Tuesday, 12 June 2012

Palkachupa Cotinga, Bolivia

We had come all the way to Apolo to try and see the critically endangered, endemic Palkachupa Cotinga. It was re-found here 14 years ago, after being thought to be extinct for 98 years. There are thought to be only 120 pairs. Few birders had travelled to see the birds, but things were improving and last year 3 small groups visited.

We headed for the community of Aten, the area where you can find the Cotinga. Armonia have been working with the community to conserve the limited and rare habitat and have built a school. The community are now keen to build a lodge, if they can get funding, and birders start coming in larger numbers. The chances of this will improve when the new airport opens in August. Sandro had spent 2 months in the area 10 years ago, trying to find out where the birds were and how many there were, after their initial rediscovery. Normally the birds sit on the top of the canopy, fly-catching however William explained that the breeding season had ended in March and the birds were not doing this at the moment. He had seen the birds flying in groups two weeks ago, but not since. We spent two days searching for the birds with William and Sandro’s maximum effort, with no success and very few new birds to divert our disappointment, except a Brown Tinamou which was great. We did manage to hear a bird a couple of times on the first day, but could not find it.
To add to our difficulties, the petrol station closed at 5.30pm and due to problems with fuel smuggling to Peru, we could not buy fuel from canisters. We used the last of our fuel canisters on the second day and so had to leave our birding site at 3.30pm, to get back to Apolo by 5.30pm to buy fuel, or wouldn’t be going anywhere the next day. At the petrol station, our registration number was taken and, despite Herman’s sweet talking, the lady would not fill the canisters. This was due to a strict law to prevent smuggling. This meant that we would have to stop birding at 3.30pm again the next day, so that we could fill up our tank, in readiness for our long drive to La Paz the next day. We would have to drive 9 hours before we could buy any fuel, even from roadside canisters.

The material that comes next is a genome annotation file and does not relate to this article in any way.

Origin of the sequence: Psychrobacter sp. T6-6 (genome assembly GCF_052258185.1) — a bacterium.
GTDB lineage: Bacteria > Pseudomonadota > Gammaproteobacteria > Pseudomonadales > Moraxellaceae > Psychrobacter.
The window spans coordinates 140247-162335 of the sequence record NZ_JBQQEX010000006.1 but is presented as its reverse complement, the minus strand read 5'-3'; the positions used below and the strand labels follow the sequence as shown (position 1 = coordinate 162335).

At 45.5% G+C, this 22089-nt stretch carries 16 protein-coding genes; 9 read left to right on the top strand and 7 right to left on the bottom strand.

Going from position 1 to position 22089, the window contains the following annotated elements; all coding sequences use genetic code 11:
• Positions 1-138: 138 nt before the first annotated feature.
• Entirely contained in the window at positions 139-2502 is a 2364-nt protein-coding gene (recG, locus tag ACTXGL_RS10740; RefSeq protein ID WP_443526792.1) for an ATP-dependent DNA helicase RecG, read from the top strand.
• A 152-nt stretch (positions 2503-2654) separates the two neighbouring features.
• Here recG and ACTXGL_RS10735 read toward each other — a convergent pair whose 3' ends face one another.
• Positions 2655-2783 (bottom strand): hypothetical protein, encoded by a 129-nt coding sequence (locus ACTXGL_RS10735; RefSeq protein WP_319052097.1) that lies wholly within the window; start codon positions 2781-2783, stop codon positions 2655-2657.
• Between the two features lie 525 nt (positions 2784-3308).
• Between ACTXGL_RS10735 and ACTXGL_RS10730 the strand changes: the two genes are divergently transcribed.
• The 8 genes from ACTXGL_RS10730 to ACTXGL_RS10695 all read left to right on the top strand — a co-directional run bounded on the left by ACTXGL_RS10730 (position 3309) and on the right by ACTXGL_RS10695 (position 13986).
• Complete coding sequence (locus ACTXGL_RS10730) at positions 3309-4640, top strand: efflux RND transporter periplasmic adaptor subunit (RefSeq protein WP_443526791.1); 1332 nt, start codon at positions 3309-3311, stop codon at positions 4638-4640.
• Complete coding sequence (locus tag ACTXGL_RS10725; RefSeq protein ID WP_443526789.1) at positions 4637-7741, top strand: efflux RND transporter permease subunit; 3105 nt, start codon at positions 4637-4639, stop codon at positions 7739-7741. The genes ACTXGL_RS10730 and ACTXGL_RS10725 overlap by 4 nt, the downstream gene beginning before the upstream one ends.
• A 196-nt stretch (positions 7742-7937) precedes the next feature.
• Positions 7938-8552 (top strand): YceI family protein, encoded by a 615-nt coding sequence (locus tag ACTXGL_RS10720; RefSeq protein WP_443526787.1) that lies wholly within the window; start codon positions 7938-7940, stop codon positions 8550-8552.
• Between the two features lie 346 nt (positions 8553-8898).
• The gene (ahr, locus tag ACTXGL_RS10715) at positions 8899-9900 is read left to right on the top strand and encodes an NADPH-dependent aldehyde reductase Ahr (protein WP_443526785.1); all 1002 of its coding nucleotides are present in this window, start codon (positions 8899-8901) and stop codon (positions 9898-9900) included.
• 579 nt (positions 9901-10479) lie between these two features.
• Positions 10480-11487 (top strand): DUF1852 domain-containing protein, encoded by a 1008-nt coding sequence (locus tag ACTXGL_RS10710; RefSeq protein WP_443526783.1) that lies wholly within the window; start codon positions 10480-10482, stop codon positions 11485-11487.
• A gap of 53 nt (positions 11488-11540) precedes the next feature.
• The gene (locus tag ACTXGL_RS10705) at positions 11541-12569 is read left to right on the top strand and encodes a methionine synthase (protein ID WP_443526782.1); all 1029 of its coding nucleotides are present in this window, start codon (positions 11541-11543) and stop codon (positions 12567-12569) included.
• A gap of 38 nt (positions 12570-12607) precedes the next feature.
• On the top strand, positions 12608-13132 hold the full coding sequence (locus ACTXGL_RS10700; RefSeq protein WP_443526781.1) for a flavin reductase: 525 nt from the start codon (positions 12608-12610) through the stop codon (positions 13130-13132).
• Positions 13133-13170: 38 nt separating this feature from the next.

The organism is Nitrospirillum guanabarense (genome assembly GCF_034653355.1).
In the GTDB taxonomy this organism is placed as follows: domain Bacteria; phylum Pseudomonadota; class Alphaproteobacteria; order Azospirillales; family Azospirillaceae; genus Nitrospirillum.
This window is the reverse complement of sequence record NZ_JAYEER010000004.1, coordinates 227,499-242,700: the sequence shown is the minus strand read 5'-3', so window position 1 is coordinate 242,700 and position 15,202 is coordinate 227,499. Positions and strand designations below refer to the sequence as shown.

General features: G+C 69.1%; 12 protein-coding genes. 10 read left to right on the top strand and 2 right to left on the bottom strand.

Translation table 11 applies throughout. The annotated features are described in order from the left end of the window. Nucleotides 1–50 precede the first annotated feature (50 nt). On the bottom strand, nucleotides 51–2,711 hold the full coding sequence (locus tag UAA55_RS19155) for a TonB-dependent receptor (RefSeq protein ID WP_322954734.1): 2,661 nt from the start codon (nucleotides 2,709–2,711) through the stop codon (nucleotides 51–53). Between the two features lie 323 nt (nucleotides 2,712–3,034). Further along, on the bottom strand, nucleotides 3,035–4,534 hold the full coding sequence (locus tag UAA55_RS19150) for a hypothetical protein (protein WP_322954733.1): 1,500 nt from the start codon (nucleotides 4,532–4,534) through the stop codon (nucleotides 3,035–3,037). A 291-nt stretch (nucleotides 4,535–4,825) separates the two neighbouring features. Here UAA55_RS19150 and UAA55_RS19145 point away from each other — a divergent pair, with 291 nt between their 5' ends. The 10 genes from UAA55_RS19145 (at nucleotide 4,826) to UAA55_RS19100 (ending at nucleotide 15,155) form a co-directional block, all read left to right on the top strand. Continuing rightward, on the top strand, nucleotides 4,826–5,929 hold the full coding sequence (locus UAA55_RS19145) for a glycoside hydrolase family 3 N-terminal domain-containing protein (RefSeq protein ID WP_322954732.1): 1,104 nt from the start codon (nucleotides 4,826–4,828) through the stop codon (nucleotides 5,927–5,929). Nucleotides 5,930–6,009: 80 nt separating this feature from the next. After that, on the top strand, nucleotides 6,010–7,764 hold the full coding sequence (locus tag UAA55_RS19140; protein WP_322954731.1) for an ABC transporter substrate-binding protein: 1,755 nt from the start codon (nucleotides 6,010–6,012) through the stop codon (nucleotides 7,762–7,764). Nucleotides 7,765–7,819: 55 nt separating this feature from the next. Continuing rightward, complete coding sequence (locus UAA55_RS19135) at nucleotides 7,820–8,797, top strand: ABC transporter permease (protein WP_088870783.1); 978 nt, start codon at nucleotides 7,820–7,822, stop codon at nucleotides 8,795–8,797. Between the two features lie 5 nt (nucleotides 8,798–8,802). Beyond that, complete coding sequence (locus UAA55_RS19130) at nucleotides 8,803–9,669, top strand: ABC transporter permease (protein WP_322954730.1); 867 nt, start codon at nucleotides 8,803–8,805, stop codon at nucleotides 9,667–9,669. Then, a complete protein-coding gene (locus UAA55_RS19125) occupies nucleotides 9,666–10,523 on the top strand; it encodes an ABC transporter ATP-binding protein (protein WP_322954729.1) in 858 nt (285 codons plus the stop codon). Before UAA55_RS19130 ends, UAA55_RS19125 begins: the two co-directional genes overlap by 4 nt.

Our third day of birding near Apolo, we have up on the Cotinga and instead headed for middle yungas forest. We had a good morning birding which put us in better spirits. We would just have to return to Apolo at some point for the Palkachupa. It was just a shame to end the tour like this, when we had been so successful up to now. Over these days we saw Chestnut-Backed Antshrike, Small-Billed and Greenish Elaenia, Brown Tinamou, White-Tipped Swift, Short-Billed Pipit, White-Bearded Hermit, Greater Thornbird, Yungas Tody-Tyrant and Manakin, Slate-Coloured and Double-Collared Seedeater and Long-Tailed Tyrant. We also had lovely views of a Tiyra, a medium sized black mammal.
The next morning we left early, for our 16 hour trip back to La Paz. Birdgirl and I, being used to being passengers for our UK twitching didn’t find this too much of a problem. It seemed long to Chris, who I pointed out was used to being the driver and not passenger. Sandwiched between her parents, Birdgirl had no option but to put down her Kindle and catch up with some home-education (which of course she loves!).
Popcorn anyone?

The first half of the journey went well, but then we got a puncture in Chuzani, fortunately outside a tyre place but unfortunately was shut. Herman did a quick tyre change and we were on our way, hoping that we didn’t get another puncture. After about an hour, we got to a village with a tyre place, where our puncture was repaired, whilst we had a quick camp lunch. The repaired tyre was then put back on the vehicle and we headed off. Half an hour down the road, Herman stopped suddenly on a sharp bend with a sheer drop. This was either an emergency toilet stop or something was wrong! We all piled out of the 4x4 to discover that Herman had felt the wheel wobbling and had found that all but one of the bolts holding the wheel on had fallen off. Clearly the tyre man had forgotten to tighten the bolts and we were close to the wheel dropping off. On one of these bends that could have been fatal. We all stood silently contemplating our yet another stroke of good fortune whilst Herman took a bolt of each of the remaining wheels and fixed them to the missing gaps. After this, we were well on our way with just a few stops to check that the bolts we still in place. The only outstanding bird of the day was fantastic views of another Black-Faced Ibis, just before the wheel was going to fall off. We were back in La Paz in time for a pizza and a good night’s sleep before leaving to catch our morning flight home, via Lima and Madrid.

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